AmazonBasics Laptop Computer Backpack
Last updated date: August 21, 2019
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We looked at the top Backpacks and dug through the reviews from some of the most popular review sites. Through this analysis, we've determined the best Backpack you should buy.
In our analysis of 101 expert reviews, the AmazonBasics AmazonBasics Laptop Computer Backpack placed 10th when we looked at the top 10 products in the category. For the full ranking, see below.
Editor's Note May 28, 2020:
Checkout The Best Backpack for a detailed review of all the top backpacks.
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From The Manufacturer
The AmazonBasics Laptop Backpack was designed to protect and hold your laptop while on the move. The backpack features multiple storage compartments and features for additional supplies and accessories. When you travel with your computer, there is no need to bring an additional bag or sleeve. The padded interior features a separate interior space that is able to hold up to 17-inch laptops and notebook computers. The backpack also has a smaller pouch for tablets. The AmazonBasics backpack's adjustable, heavily padded, shoulder straps make the backpack comfortable to wear even when loaded with all your gear. A mesh compartment on the left strap provides a quick-access space for cell phones or other small items.
Overall Product Rankings
An Overview On Backpacks
While bookbag, knapsack, rucksack and haversack are all names for a bag that can be carried on your back, backpack is the most commonly used term. These handy tools provide campers and hikers with a convenient way to carry their gear and schoolgoers a way to transport all of their books and school supplies. Parents also look to backpacks for easier lugging of all the gear needed for raising a child, from diapers to breast pumps.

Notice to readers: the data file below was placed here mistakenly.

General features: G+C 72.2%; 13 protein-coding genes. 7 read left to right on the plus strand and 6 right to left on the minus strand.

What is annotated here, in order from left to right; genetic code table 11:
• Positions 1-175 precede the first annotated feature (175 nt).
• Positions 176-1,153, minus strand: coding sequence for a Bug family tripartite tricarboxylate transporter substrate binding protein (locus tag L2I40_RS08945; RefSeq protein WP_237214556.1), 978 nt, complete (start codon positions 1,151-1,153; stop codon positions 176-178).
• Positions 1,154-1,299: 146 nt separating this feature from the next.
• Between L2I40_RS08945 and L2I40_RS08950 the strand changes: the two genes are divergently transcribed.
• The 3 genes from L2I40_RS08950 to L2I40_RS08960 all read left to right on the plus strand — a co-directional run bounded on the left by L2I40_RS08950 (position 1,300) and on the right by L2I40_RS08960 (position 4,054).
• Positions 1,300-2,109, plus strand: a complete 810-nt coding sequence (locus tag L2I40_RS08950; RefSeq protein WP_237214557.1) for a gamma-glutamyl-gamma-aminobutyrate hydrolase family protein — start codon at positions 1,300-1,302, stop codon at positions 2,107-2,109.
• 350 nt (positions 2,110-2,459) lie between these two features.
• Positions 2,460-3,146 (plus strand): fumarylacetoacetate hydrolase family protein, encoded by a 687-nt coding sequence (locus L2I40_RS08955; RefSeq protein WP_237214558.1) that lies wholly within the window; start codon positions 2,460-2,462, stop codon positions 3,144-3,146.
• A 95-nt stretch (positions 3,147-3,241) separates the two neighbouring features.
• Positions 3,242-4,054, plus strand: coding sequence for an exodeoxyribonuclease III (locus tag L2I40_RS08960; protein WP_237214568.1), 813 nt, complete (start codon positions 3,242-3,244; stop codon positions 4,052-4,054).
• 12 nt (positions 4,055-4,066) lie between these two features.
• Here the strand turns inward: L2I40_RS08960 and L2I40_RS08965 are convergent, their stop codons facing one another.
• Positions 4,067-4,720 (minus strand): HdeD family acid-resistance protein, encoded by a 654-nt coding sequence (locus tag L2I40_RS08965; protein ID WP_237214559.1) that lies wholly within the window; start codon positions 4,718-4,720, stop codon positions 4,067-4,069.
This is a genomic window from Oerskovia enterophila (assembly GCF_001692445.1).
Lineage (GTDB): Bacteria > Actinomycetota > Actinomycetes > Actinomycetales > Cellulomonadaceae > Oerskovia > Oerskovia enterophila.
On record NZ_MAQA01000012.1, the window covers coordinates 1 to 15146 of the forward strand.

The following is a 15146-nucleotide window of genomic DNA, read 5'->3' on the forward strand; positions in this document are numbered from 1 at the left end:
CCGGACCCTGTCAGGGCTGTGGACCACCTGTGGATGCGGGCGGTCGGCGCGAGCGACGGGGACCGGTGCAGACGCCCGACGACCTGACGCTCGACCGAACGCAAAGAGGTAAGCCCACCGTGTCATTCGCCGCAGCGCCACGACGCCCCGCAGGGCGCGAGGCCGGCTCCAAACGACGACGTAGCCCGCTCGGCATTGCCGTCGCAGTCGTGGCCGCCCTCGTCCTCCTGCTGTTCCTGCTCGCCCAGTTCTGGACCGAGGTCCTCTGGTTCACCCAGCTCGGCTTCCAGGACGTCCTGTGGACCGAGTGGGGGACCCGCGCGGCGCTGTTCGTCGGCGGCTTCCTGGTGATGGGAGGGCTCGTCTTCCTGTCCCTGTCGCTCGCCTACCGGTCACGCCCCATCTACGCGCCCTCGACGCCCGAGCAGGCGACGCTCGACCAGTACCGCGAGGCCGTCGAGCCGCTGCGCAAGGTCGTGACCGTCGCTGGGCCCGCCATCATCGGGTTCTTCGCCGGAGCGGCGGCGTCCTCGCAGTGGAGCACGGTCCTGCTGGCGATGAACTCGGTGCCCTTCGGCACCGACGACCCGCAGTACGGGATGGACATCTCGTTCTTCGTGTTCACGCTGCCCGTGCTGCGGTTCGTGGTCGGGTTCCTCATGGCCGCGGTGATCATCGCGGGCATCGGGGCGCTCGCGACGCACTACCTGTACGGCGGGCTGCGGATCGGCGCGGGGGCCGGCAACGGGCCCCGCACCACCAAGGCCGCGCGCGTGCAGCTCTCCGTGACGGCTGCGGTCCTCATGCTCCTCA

If you are in the market for a backpack, there are a few things you’ll want to consider before choosing the one that best meets your needs.
“A good pack has the right number of compartments,” Kate Desmond, our in-house parenting expert and working mom of two, says. “Too many and things can get lost, too few and things can become unorganized.”
Look over the size and number of compartments within the pack. Do you need to fit a laptop, cell phone, multiple textbooks or an extra set of clothes? Perhaps you’d also like a side pocket for a water bottle or a front pouch to hold your pens and pencils.
“Make sure you have a place to store your phone and wallet and make sure that place is easily accessible,” Desmond advises. “Another feature that earns bonus points with me is the full zipper section for laptops, making TSA a breeze. A zipper compartment for tiny, important things and a side water bottle or sippy cup holder are also absolute musts.”
Check the bookbag’s shoulder straps to make sure they are both padded and adjustable. You don’t want the bag to be loose or the items within it will shift as you walk. You also don’t want it to be so snug that you can’t get it on and off.
“Make sure the backpack you choose is nicely padded in all the right places,” Desmond says, adding that “too-thin straps can leave a mark on aching shoulders.”
Review the material. If you plan to be out and about in harsh weather conditions, a weather-resistant 1200D ballistic polyester is a good choice. A 600D nylon fabric works fine for everyday use, as it is splash-resistant (although not completely waterproof) and not easily scratched or torn.
Locate the bookbag’s dimensions. This will give you a better idea as to what size laptop will fit in the pack. Some bags can only handle smaller laptops, while others are able to accommodate laptops up to 17 inches. And don’t forget to pay attention to weight.
“If a backpack is too heavy without anything in it, imagine the weight when it is full!” Desmond says.
Check for any safety features. This is especially important if you do a great deal of traveling with your trusty pack. If the bag has a lockable zipper, review the product tag to see if the lock comes with the bag, or whether you are required to purchase it separately. It’s also important that the bag has an anti-puncture feature so that a knife or pair of scissors can’t be used to open the pack.